Monthly Archives: November 2015

New Zealand Symphony Orchestra: Bold Worlds – Fire & Ice

New Zealand Symphony Orchestra

“Bold Worlds – Fire  & Ice ”

Conductor ­– Miguel Harth-Bedoya

Soloist – Kari Kriikku (Clarinet)

Michael Fowler Centre, Wellington Friday 30 October 2015

This was an intriguing, inspired concert: exciting and full of quirky energy, marvellous tonal colour: a modern and involving concert.

When the virtuoso Finnish clarinet soloist Kari Kriikku last toured here for the New Zealand Symphony Orchestra in 2009 he made a huge and lasting impression on musicians and audiences alike with vitality and theatricality taking classical music performance to a new and vital level. He is an astonishing player, wresting all manner of sounds, shrieks and tonal variety out of his instrument, all of it engaging, whilst demonstrating the highest level of musical skills, all achieved in a relaxed natural way. He is scarcely ever still moving, pacing, circling and inserting dance steps to make not just a musical feast but also drama-filled theatrical impression as well.

Clearly from audience reaction he is an inspiration to young clarinet and wind players and to all musicians on and off the stage. He is something of a showman, which delighted the audience with humour and fun and his energy brings excitement and exhilaration to a performance. And because of his technical skill as a superb player, he coaxes all sorts of sounds from delicate and subtle to driving, shrill and piercing in a musical and creative statement. An amazing player, flamboyant and dramatic with great technique, facility and inventiveness which means that he can and does commission contemporary pieces to demonstrate the range and extent of tonal variety a clarinet can achieve and he utilises every skill in the book to achieve what is required from many Scandinavian composers especially, but many others as well

Communicating with inimitable musical style, he excites and captivates audiences.

While truly a classical soloist the added twists with quirky cheeky humour and asides make his performances very accessible even if the music is unfamiliar.

The Kimmo Hakola Clarinet Concerto that he played was varied in musical genres with classical, folk and patriotic elements, ethnic patches, Jewish, Russian, Klezmer, Jazzy, Blues interludes and French style all there, in fact a polyglot of sounds, so most clarinet styles and possibilities are fully explored at times in an almost improvisatory manner to exhibit many ideas and styles, all of which made for entertaining listening.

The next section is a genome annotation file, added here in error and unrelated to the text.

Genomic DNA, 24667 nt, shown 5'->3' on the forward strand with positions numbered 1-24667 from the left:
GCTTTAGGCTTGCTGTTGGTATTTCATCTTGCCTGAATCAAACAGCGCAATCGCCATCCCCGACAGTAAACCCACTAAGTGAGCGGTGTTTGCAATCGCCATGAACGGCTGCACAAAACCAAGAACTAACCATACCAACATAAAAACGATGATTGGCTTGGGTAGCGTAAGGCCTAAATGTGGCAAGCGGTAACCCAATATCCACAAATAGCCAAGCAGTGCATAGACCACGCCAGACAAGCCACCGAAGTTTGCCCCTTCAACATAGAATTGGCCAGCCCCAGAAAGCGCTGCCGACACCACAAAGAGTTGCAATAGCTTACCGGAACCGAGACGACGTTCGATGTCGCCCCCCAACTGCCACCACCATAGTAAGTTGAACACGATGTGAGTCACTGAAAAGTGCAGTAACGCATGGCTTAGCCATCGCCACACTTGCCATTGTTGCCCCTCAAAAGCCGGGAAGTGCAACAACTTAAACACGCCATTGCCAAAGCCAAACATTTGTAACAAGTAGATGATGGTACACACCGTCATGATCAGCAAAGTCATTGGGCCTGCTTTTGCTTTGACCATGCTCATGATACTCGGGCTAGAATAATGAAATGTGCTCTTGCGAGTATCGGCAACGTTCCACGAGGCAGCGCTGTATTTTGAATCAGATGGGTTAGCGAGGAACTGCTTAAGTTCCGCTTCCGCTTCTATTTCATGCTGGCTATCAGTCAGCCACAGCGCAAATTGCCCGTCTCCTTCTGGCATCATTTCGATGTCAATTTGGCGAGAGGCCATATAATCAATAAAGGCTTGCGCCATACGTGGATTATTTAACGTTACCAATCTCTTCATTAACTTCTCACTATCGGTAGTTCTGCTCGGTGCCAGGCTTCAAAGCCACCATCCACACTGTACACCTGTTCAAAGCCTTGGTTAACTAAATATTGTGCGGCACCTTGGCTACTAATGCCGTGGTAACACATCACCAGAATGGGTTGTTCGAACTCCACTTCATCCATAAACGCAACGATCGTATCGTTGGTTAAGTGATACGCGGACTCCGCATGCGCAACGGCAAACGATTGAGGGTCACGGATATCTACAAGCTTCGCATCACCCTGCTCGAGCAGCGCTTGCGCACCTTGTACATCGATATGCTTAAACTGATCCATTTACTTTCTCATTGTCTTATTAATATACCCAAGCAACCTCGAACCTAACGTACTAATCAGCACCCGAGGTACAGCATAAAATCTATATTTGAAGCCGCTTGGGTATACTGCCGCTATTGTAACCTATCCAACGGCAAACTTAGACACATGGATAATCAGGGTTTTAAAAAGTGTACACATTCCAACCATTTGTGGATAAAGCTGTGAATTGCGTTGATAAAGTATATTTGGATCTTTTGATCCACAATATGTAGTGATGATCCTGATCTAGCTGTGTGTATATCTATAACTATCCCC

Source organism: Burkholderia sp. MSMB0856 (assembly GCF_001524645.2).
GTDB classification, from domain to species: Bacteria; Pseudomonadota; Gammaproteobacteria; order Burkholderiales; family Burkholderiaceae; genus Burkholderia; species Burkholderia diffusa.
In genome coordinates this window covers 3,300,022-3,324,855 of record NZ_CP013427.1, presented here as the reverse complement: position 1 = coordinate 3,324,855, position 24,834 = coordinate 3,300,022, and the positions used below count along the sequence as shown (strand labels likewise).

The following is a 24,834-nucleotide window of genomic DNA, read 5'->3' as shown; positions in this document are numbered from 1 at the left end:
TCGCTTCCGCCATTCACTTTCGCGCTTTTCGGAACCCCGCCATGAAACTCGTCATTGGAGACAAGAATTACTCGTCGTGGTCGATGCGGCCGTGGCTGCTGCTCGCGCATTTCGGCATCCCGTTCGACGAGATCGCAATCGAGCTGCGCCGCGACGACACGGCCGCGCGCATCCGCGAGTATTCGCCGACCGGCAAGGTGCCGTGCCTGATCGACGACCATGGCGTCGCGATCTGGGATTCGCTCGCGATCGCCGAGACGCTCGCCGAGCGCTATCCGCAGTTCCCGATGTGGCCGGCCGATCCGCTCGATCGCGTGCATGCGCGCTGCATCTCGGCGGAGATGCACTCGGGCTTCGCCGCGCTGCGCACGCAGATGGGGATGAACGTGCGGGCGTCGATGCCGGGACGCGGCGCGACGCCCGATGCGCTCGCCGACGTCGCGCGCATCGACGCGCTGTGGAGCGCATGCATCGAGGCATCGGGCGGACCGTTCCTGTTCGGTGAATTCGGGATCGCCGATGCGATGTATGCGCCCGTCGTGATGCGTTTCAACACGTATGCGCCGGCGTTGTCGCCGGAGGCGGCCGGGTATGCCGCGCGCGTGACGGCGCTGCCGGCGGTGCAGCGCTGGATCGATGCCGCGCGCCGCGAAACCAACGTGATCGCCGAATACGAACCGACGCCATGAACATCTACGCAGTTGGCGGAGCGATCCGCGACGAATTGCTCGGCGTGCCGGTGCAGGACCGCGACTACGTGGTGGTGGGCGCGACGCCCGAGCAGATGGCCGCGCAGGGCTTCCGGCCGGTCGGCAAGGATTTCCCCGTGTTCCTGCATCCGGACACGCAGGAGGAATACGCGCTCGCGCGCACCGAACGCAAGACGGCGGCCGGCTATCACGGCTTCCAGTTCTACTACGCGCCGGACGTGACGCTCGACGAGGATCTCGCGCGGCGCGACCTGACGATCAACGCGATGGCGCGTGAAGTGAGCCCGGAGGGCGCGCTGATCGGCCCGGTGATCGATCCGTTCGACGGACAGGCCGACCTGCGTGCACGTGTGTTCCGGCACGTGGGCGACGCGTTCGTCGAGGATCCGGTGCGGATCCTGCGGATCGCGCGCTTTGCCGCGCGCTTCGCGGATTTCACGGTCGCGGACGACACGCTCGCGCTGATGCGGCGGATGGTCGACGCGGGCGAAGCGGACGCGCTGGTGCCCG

He teased, moved, danced even walked of stage then on again duetted with the orchestra and players encouraging them, had the orchestra feigning boredom and harassment interjecting and arguing and gesticulating amongst themselves, after he walked off, all part of the theatre that he brings, which the audience (and orchestra loved).

As a work, at times in the first movement, I thought the orchestration rather heavy and thick for the solo clarinet and though Kriikku is a fantastic player, not all of the composer’s music was especially profound, but it was interesting and engaging, the execution immaculate from soloist, orchestra and conductor Miguel Harth-Bedoya alike.

A charmed and enthralled audience gave well-deserved standing ovations, so if you can still go this is a concert opportunity not to be missed.

The opening piece composed by Jimmy Lopez Péru Negro commissioned by fellow Peruvian conductor Harth-Bedoya was clever, full of exotic Afro-Peruvian sounds, brass and percussion adding rhythmic drive and tonal colour. Shimmering richness from the strings added to the tonal palette. Evocative and interesting, it was a great opener to the concert.

But the real musical meat and weight came from polish composer Witold Lutoslawski’s 20th Century masterpiece Concerto for Orchestra. Not often heard in concert it is a striking piece with folk-inflected influences and intensity it makes a powerful musical (and political) statement reflecting on the collision between politics and violence during the First and Second World Wars. His brother died in a Siberian labour camp, so that personal situation colours the astonishing soundscape that he has created. It was a brilliant, strong committed performance, one of the best of the year, and a privilege to hear under Harth-Bedoya’s masterful direction.

Most recently Harth-Bedoya had made a huge impression last year when he conducted the fantastic presentation of Golijov’s opera Ainadamar at the New Zealand Festival and it was great to be reacquainted with his excellence with orchestra dynamics and balances for this year’s NZSO Concert.

A great night and concert not to be missed for those who still have an opportunity to hear these works and a wonderful soloist in Kriikku.